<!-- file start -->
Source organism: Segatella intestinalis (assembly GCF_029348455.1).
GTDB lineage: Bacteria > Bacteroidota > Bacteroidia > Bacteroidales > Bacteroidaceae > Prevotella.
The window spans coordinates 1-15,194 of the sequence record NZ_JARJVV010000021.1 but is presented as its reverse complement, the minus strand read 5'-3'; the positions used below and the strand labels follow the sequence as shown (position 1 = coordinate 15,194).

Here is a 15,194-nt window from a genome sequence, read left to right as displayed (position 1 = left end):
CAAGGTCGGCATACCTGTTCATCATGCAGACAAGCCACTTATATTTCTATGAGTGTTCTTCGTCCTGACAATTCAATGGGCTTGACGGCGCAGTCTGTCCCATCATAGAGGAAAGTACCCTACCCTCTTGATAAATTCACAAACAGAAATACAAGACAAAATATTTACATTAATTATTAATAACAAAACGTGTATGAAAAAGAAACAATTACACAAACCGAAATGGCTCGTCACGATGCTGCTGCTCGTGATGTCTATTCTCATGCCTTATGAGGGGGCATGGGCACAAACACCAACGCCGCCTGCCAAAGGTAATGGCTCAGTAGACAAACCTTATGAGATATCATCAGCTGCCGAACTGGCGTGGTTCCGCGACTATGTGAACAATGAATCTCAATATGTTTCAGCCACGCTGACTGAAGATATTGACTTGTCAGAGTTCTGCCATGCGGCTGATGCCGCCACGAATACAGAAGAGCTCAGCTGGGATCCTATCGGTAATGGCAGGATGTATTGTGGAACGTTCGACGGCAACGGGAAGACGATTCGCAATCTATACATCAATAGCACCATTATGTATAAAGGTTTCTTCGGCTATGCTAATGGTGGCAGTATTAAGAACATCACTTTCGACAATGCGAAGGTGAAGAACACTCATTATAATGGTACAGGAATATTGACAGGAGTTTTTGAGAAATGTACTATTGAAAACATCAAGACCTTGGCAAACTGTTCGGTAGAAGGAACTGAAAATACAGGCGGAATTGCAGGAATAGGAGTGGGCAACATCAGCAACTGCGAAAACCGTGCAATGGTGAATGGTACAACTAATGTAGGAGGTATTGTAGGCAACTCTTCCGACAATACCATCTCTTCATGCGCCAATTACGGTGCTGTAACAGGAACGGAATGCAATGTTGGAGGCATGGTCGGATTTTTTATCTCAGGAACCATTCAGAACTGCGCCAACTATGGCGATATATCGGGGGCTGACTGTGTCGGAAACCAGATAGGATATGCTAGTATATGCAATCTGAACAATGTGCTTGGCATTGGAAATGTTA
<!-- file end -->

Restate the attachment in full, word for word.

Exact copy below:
Source organism: Segatella intestinalis (assembly GCF_029348455.1).
GTDB lineage: Bacteria > Bacteroidota > Bacteroidia > Bacteroidales > Bacteroidaceae > Prevotella.
The window spans coordinates 1-15,194 of the sequence record NZ_JARJVV010000021.1 but is presented as its reverse complement, the minus strand read 5'-3'; the positions used below and the strand labels follow the sequence as shown (position 1 = coordinate 15,194).

Here is a 15,194-nt window from a genome sequence, read left to right as displayed (position 1 = left end):
CAAGGTCGGCATACCTGTTCATCATGCAGACAAGCCACTTATATTTCTATGAGTGTTCTTCGTCCTGACAATTCAATGGGCTTGACGGCGCAGTCTGTCCCATCATAGAGGAAAGTACCCTACCCTCTTGATAAATTCACAAACAGAAATACAAGACAAAATATTTACATTAATTATTAATAACAAAACGTGTATGAAAAAGAAACAATTACACAAACCGAAATGGCTCGTCACGATGCTGCTGCTCGTGATGTCTATTCTCATGCCTTATGAGGGGGCATGGGCACAAACACCAACGCCGCCTGCCAAAGGTAATGGCTCAGTAGACAAACCTTATGAGATATCATCAGCTGCCGAACTGGCGTGGTTCCGCGACTATGTGAACAATGAATCTCAATATGTTTCAGCCACGCTGACTGAAGATATTGACTTGTCAGAGTTCTGCCATGCGGCTGATGCCGCCACGAATACAGAAGAGCTCAGCTGGGATCCTATCGGTAATGGCAGGATGTATTGTGGAACGTTCGACGGCAACGGGAAGACGATTCGCAATCTATACATCAATAGCACCATTATGTATAAAGGTTTCTTCGGCTATGCTAATGGTGGCAGTATTAAGAACATCACTTTCGACAATGCGAAGGTGAAGAACACTCATTATAATGGTACAGGAATATTGACAGGAGTTTTTGAGAAATGTACTATTGAAAACATCAAGACCTTGGCAAACTGTTCGGTAGAAGGAACTGAAAATACAGGCGGAATTGCAGGAATAGGAGTGGGCAACATCAGCAACTGCGAAAACCGTGCAATGGTGAATGGTACAACTAATGTAGGAGGTATTGTAGGCAACTCTTCCGACAATACCATCTCTTCATGCGCCAATTACGGTGCTGTAACAGGAACGGAATGCAATGTTGGAGGCATGGTCGGATTTTTTATCTCAGGAACCATTCAGAACTGCGCCAACTATGGCGATATATCGGGGGCTGACTGTGTCGGAAACCAGATAGGATATGCTAGTATATGCAATCTGAACAATGTGCTTGGCATTGGAAATGTTA